The thing is, a spiralizer is a tool. Nothing more; nothing less. In my view, it’s much safer than a mandoline for making even slices, and spaghetti-like strands of zucchini quickly sautéed with cherry tomatoes, pesto, and garlic is a great side dish. But zucchini and its vegetable equivalents is not pasta. Occasionally, it’s a good alternative, but not as a total replacement.

Actually, one of my favorite things to do is to combine spaghetti and zucchini strands . If you spiralize a zucchini and let it drain in a colander while you boil some pasta in salted water, and then pour the pasta, water and all, over the zucchini, you have a happy combination as a base for sauce. The zucchini adds a nice little crunch, and lightens the dish.

Don’t get me wrong here. I like my spiralizer, but it’s a tool in my kitchen; not a way of life. I used it this morning to attack a pile of produce that a friend had brought me from her garden last night. I spiralized zucchini, carrots, parsnips, peppers, and onions; tossed them in olive oil, salt and pepper, and roasted them in a hot oven. Having a bowl of roasted vegetables at the ready provides an easy filling for quesadillas, crostatas, and omelets. The vegetables can be a simple side dish, or base for a piece of fish or other protein. And using the spiralizer makes prepping a lot of vegetables quick and easy.

I also sliced cucumbers swiftly and evenly as the beginning of a cucumber salad. While I was at it, I spiralized an extra zucchini, chopped it into fine pieces, and made a loaf of zucchini bread. Why not? The spiralizer was set up, and the counter was already overwhelmed with peels and juices. Seemed reasonable to add to the mess and end up with a loaf of zucchini bread.

I guess time will tell if the spiralizer is a trendy novelty or if it has any staying power. In the meantime, I’ll continue to use it, but I don’t plan to add to my cookbook collection with one devoted to it.

 

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Updated Spiralized Lasagna

img_1873In spite of my determination to get back to spiralizing earlier in the week, life (including restaurant meals and dinner at a friend’s house, and an unexpected dental visit) kept getting in the way. And now, it’s Friday. Better late than never, I guess.

I’ve posted vegetable lasagna before with an emphasis on sweet potatoes, carrots and parsnips. Good, but a little sweet. This tweaked version eliminates the sweet potatoes and adds zucchini, spinach and mushrooms to the dish.

Ingredients:

2 medium zucchini
2 large carrots
2 large parsnips, fat ends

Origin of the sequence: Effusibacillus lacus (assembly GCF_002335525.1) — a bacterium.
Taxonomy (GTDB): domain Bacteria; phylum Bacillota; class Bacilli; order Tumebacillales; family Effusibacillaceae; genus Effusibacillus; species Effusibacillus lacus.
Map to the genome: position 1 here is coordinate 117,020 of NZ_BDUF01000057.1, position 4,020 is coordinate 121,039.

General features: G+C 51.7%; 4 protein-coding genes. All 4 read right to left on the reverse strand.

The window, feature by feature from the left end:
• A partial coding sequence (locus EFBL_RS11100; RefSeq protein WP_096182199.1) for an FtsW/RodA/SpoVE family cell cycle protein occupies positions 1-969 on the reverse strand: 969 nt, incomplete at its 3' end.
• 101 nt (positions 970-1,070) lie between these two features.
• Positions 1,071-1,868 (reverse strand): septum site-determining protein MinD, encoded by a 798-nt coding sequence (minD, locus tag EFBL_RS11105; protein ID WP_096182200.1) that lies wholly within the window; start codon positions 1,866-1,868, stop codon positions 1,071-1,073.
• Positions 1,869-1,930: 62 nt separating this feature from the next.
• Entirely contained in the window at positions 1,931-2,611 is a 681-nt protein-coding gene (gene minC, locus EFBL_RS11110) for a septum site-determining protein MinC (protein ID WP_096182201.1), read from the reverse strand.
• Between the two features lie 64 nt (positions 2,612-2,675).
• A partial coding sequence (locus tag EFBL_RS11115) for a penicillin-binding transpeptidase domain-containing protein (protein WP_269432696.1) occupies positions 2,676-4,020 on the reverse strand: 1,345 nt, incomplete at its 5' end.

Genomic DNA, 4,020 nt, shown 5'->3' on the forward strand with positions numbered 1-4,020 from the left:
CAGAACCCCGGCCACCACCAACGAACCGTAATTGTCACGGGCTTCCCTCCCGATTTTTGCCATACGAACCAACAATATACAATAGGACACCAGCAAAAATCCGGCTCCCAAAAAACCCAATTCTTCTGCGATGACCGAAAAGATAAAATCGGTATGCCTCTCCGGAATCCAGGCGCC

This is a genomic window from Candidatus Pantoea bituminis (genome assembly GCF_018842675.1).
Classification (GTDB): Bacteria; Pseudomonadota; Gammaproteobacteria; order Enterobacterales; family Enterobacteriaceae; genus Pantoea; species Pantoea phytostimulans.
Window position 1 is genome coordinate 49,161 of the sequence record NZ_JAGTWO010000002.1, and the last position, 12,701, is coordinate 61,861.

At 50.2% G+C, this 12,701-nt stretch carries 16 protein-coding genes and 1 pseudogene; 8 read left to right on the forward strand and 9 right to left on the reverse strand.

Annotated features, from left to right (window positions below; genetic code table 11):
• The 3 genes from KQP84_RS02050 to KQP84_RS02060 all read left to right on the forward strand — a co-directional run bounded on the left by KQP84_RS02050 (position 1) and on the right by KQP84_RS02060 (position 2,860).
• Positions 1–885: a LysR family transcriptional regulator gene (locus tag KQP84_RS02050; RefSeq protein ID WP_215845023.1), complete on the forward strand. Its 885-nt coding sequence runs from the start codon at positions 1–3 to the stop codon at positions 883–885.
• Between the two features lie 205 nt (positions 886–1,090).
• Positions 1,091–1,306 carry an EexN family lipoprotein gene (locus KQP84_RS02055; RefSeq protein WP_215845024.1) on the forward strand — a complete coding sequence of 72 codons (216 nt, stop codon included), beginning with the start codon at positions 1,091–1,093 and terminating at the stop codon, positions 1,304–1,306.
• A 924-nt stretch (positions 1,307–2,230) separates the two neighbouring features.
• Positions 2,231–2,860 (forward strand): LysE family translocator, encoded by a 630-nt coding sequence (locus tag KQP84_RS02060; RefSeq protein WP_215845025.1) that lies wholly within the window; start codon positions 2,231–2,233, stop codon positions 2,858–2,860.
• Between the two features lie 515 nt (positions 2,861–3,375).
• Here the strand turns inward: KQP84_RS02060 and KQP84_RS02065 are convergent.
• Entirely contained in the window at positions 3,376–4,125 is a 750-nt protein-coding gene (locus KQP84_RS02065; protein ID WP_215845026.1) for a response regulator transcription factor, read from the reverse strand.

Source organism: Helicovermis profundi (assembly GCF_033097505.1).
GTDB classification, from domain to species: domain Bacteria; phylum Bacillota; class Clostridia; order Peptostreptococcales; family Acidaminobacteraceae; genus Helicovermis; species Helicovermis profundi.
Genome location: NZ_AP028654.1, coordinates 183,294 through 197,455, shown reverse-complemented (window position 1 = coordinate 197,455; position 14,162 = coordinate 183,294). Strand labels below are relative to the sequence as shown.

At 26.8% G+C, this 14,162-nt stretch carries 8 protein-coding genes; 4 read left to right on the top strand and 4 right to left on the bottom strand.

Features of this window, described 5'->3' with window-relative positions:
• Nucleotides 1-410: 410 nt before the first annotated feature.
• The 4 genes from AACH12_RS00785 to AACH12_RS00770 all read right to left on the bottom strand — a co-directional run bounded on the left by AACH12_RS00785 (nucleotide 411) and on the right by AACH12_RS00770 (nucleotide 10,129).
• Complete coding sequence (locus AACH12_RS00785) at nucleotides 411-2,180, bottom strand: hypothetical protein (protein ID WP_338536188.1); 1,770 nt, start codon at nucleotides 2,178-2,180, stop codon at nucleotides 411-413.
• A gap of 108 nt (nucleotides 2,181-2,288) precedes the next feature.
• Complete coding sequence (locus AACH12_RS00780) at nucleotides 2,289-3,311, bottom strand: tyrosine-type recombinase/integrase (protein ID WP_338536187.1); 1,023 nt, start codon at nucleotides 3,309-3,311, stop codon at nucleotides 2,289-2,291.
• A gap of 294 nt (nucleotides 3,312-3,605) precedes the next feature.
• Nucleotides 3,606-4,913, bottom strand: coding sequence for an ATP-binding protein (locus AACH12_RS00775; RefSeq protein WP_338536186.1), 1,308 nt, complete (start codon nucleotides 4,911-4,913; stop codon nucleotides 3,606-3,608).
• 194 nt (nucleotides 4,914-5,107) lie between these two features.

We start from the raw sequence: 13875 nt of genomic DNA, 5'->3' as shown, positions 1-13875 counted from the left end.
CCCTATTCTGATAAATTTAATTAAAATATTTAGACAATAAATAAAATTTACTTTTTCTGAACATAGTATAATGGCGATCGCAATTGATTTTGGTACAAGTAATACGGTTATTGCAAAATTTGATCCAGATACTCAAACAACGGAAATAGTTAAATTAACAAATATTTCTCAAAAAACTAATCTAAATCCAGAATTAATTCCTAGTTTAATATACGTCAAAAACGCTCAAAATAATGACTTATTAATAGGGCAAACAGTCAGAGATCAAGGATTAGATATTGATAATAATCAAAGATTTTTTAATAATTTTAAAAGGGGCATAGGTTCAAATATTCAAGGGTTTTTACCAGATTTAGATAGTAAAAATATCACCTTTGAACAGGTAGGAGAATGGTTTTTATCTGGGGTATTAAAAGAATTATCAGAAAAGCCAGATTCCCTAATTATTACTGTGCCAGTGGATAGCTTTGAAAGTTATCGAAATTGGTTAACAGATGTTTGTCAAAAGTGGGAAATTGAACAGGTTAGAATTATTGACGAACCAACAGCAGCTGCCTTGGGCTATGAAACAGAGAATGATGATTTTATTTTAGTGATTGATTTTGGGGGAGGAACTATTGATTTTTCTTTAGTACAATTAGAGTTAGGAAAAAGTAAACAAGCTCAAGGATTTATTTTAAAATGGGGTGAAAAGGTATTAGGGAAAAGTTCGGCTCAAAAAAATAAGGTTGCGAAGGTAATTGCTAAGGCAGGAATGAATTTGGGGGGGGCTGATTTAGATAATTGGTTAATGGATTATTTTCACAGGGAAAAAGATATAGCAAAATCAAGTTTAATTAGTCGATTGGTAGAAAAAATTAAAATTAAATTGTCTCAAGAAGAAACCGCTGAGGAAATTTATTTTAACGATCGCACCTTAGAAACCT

1 large onion
optional: thinly sliced red or yellow bell pepper)
12 oz. package of mushrooms (white or baby bella)
package of baby spinach
small container of ricotta cheese
package of shredded mozzarella
1 egg
tomato sauce, homemade or jarred
olive oil, salt, pepper, basil, oregano, garlic powder

Method:

1. Peel the carrots, and parsnips. Wash the zucchini and remove ends. Cut halfway through the sides of each piece being spiralized. Use the slicing blade. Spiralize the zucchini first. Put the slices in a colander. Salt the slices lightly and let them drain while you spiralize the carrots and parsnips. Blot the zucchini to remove some of the liquid. Put all slices in a large bowl. img_1871
2. Peel and cut a large onion in half. Cut into thin half moon slices. Add to the bowl.
3. Add a couple of tablespoons of olive oil to the vegetables and toss to coat. Add about a teaspoon of kosher salt, about a half teaspoon of freshly ground pepper, a few shakes of garlic powder, dry basil and dry oregano. Toss everything well.
4. Spread the vegetables on a sheet pan and roast for about 20-25 minutes, moving them around mid-way through. Remove and let cool a bit.
5. Slice the mushrooms and sauté them in a little olive oil. Season lightly with salt and pepper. When the mushrooms are just about cooked, add the package of baby spinach. It will wilt down very quickly. Set aside.
6. Mix the ricotta cheese with the egg. Tiny bit of salt. Set aside.
7. Time to start layering. Spread a layer of tomato sauce on the bottom of the pan. Then a layer of vegetables. Then ricotta cheese, tomato sauce, shredded mozzarella. Next, a layer of sautéed mushrooms and spinach, followed by the cheeses, tomato sauce and another layer of vegetables. End with cheeses and tomato sauce. A sprinkle of Parmesan on top is a nice touch.
8. Bake at 350 degrees for about 45 minutes. Let rest for about 15 minutes before cutting into squares.